The Virginia State Capitol. (Ned Oliver/Virginia Mercury)
Last week, Republicans in the House of Delegates passed a bill to exempt any business with 10 or fewer employees from the state’s minimum wage law.
On Monday, Democrats in the Senate voted it down alongside a half dozen other bills aimed at rolling back employee and union-friendly legislation the party passed last year before it lost its House majority.
“So they would be exempt from the current minimum wage? … Just out of curiosity, where in the state can you live on $14,000 a year?” asked Senate Majority Leader Dick Saslaw, D-Fairfax.
Virginia’s minimum wage currently sits at $11 an hour and will rise to $12 an hour next year under legislation Democrats passed in 2020.
The $14,000 figure cited by Saslaw represents about what someone would earn working full-time for the federally mandated minimum wage of $7.25-an-hour, which is what small businesses could start paying their employees again if the bill were to pass.
The measure’s sponsor, Del. Phillip Scott, R-Spotsylvania, argued the legislation would help children and disabled people get jobs at small businesses that otherwise wouldn’t be able to afford to hire them.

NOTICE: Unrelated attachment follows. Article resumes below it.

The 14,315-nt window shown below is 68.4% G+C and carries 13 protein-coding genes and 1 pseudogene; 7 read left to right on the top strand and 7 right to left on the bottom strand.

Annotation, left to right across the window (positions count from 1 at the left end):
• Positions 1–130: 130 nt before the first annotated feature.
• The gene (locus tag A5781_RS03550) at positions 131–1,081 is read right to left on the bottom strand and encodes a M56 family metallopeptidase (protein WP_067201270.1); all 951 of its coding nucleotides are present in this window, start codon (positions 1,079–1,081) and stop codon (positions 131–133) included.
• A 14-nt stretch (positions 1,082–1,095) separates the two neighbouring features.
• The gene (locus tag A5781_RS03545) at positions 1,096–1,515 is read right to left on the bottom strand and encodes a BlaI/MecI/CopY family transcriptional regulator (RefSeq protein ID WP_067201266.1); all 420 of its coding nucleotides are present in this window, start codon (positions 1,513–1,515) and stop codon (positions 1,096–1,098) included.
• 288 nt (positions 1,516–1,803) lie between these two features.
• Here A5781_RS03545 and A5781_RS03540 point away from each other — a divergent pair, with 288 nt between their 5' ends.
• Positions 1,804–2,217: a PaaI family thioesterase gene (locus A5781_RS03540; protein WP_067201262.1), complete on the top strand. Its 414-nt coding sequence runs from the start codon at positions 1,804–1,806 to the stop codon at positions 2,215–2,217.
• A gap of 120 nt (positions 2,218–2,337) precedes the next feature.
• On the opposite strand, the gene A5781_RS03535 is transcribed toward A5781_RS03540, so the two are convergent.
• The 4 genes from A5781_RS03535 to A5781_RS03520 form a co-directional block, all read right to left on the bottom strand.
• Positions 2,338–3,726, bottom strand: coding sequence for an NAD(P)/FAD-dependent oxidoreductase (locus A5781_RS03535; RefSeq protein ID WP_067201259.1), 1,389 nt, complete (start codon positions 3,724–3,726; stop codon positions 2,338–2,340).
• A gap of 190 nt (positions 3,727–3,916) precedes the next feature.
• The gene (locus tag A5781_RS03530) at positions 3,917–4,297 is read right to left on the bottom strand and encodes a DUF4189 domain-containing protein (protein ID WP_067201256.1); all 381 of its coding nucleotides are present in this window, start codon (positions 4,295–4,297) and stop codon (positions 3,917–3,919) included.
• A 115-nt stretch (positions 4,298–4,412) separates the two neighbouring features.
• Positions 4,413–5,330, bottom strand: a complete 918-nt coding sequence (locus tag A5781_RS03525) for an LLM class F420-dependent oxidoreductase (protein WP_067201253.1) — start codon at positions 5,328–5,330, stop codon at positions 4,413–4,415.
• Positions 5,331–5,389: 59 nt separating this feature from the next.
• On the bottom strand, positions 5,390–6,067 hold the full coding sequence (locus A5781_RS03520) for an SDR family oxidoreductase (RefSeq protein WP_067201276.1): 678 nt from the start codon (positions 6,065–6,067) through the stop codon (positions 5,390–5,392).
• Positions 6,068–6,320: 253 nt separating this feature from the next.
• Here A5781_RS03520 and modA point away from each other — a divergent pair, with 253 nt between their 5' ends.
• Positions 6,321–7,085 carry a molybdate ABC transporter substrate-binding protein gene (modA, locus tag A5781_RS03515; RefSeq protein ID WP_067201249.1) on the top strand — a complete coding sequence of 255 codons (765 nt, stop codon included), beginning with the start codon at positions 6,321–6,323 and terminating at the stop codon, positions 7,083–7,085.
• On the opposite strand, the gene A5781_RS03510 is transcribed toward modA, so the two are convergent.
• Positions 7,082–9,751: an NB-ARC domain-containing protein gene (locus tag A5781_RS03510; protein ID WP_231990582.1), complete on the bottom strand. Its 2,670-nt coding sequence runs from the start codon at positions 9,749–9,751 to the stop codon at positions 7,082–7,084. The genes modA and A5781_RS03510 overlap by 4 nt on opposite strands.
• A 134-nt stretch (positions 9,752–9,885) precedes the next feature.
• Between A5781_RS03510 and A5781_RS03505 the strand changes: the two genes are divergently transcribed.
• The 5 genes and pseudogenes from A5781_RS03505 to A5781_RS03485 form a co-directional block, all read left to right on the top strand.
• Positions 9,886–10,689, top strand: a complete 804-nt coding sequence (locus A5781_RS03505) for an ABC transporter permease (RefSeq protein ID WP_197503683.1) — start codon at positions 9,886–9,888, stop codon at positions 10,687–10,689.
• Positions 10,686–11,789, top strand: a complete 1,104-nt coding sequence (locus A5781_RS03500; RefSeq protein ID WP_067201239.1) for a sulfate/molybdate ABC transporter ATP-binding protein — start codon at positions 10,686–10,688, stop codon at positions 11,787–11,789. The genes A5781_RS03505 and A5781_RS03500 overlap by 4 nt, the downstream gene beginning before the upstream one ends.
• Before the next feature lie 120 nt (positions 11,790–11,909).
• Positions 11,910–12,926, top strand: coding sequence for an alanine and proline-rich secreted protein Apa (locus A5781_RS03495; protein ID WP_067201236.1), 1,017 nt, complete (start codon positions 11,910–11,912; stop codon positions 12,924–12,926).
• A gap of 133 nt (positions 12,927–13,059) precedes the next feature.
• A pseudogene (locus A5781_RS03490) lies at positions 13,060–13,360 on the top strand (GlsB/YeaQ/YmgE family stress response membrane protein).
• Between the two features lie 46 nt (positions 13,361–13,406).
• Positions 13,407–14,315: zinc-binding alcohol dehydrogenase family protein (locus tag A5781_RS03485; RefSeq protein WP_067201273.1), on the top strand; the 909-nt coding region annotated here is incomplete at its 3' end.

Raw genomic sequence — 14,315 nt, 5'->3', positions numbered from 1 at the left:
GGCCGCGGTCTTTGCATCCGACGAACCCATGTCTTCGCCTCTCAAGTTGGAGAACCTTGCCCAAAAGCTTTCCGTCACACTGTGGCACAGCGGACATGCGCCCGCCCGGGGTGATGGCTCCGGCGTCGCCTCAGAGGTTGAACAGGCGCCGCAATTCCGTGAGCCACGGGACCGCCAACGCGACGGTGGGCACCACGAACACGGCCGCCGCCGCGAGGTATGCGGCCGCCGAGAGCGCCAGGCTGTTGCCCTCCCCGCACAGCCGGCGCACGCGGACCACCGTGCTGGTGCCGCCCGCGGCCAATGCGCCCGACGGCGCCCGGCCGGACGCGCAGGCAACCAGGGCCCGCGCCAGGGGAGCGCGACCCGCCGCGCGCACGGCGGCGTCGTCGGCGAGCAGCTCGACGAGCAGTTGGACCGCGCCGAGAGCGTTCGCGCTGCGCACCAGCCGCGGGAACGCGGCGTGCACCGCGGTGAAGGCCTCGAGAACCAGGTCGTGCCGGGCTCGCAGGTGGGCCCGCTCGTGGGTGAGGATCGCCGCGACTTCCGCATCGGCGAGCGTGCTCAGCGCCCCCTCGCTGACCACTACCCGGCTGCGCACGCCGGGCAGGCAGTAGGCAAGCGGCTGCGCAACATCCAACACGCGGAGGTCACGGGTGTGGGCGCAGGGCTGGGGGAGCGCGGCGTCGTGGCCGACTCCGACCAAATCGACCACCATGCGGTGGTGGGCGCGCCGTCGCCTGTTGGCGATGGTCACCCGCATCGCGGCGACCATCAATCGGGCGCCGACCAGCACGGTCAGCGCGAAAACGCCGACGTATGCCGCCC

“This would not be aimed at a providing parent,” he said. “This would be geared more toward summer help.”
Scott also floated a scenario in which someone with Down’s syndrome might “just want to get a job sweeping floors at a local coffee shop” but could lose out on state benefits if they were paid at the state’s minimum wage.
But while Scott framed the legislation as narrow, Democrats on the Senate Committee on Commerce and Labor noted that it would exempt nearly 80 percent of businesses in the state from paying minimum wage. Sen. Adam Ebbin, D-Alexandria, encouraged Scott to consider redrafting his bill if he intended it only apply to summer workers, minors and disabled people.
Other GOP legislation the panel voted down Monday included bills that would:
- freeze the minimum wage at $11 an hour;
- allow employers who provide health care to pay below the minimum wage,
- require the Virginia Employment Commission to provide unemployment benefits to people fired for refusing to comply with vaccine mandates; and
- create new rules governing the creation of public employee unions.
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